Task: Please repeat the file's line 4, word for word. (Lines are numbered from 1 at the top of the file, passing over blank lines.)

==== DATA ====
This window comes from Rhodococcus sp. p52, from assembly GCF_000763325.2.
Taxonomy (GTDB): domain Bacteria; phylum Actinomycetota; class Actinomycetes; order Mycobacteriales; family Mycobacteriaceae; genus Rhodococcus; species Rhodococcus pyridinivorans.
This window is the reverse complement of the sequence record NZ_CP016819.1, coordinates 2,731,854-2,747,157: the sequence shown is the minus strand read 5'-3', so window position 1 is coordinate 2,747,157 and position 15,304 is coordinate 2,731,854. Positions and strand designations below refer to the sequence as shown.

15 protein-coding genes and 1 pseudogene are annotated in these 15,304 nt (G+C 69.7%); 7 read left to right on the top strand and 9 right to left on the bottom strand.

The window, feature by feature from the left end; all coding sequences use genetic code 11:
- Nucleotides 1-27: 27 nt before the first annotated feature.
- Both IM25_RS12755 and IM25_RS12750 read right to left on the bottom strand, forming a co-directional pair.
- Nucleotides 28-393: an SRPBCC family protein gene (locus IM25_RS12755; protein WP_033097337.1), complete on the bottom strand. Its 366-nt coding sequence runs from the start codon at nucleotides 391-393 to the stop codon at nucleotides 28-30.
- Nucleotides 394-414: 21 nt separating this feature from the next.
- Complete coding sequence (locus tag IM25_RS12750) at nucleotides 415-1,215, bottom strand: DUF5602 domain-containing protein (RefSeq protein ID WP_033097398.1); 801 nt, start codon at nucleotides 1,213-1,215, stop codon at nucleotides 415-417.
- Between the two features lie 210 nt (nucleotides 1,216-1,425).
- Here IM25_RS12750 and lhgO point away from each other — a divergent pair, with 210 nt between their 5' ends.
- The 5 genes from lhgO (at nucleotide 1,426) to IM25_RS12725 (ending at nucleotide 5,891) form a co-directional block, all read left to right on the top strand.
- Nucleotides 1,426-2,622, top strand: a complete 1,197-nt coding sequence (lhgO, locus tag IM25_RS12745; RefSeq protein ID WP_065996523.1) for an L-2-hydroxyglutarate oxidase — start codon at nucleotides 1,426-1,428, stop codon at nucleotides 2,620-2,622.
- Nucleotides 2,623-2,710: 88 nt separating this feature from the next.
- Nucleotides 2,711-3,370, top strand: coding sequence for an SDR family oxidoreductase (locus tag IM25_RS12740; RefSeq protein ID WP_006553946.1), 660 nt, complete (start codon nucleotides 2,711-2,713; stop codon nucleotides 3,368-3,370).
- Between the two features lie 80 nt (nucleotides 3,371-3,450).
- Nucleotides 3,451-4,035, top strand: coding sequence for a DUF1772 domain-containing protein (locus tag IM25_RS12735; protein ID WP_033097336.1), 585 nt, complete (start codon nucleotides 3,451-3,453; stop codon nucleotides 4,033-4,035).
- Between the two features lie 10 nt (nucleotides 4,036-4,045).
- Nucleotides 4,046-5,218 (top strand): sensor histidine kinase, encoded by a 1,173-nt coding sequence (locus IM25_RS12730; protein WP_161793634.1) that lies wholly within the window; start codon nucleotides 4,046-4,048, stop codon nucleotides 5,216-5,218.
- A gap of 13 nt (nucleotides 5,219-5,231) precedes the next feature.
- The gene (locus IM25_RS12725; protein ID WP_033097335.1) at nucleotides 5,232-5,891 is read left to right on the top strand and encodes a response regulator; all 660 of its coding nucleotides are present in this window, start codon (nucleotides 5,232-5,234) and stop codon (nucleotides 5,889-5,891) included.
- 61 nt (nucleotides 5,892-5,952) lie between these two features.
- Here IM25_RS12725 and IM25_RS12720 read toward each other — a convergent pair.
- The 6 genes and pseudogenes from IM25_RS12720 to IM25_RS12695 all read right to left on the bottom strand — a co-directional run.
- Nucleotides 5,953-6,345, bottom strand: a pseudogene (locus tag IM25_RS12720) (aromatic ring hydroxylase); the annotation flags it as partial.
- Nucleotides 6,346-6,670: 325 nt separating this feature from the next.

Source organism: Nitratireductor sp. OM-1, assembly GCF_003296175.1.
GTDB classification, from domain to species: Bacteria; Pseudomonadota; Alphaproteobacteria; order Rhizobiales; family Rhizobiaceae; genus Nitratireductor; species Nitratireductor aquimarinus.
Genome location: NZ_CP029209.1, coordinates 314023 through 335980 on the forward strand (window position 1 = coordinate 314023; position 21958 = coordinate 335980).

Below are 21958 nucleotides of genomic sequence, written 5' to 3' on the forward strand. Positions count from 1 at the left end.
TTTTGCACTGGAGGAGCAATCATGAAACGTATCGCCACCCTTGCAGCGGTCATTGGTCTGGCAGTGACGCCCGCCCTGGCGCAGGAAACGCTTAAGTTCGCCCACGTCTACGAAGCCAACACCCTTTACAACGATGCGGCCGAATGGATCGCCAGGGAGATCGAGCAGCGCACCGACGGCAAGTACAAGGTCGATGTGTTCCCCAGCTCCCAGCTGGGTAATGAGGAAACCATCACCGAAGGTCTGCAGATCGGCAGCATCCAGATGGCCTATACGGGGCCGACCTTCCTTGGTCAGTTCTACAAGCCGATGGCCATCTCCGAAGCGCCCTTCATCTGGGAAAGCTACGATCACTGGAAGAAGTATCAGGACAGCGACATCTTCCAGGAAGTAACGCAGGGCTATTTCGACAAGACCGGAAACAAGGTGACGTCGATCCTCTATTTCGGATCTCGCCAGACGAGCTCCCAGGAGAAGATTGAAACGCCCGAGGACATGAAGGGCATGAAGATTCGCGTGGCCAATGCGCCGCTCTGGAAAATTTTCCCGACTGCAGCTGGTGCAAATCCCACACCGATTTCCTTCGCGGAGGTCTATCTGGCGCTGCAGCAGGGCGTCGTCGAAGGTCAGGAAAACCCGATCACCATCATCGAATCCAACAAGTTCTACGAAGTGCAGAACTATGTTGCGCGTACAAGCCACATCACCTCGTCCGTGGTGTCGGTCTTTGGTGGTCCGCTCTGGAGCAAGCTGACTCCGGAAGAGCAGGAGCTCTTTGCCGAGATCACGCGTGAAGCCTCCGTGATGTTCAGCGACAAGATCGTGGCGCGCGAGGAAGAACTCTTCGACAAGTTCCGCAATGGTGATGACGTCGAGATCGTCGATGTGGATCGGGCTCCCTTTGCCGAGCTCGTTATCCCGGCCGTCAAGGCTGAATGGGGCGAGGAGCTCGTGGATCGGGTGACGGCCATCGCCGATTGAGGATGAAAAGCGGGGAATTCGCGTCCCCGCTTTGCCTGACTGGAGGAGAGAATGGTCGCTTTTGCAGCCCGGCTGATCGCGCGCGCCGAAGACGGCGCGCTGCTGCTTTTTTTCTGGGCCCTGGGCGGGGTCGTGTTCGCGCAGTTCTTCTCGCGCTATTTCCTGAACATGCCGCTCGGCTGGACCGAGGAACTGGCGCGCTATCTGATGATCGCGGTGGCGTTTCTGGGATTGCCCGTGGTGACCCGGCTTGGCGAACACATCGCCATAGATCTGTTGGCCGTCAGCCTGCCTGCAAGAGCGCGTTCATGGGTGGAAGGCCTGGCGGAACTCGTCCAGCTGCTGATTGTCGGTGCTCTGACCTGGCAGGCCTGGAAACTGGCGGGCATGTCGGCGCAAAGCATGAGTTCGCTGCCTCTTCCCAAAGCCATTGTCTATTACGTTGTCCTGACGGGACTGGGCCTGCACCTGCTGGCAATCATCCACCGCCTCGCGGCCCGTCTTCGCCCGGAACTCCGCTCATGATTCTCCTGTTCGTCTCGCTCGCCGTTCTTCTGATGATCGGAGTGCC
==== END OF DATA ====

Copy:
15 protein-coding genes and 1 pseudogene are annotated in these 15,304 nt (G+C 69.7%); 7 read left to right on the top strand and 9 right to left on the bottom strand.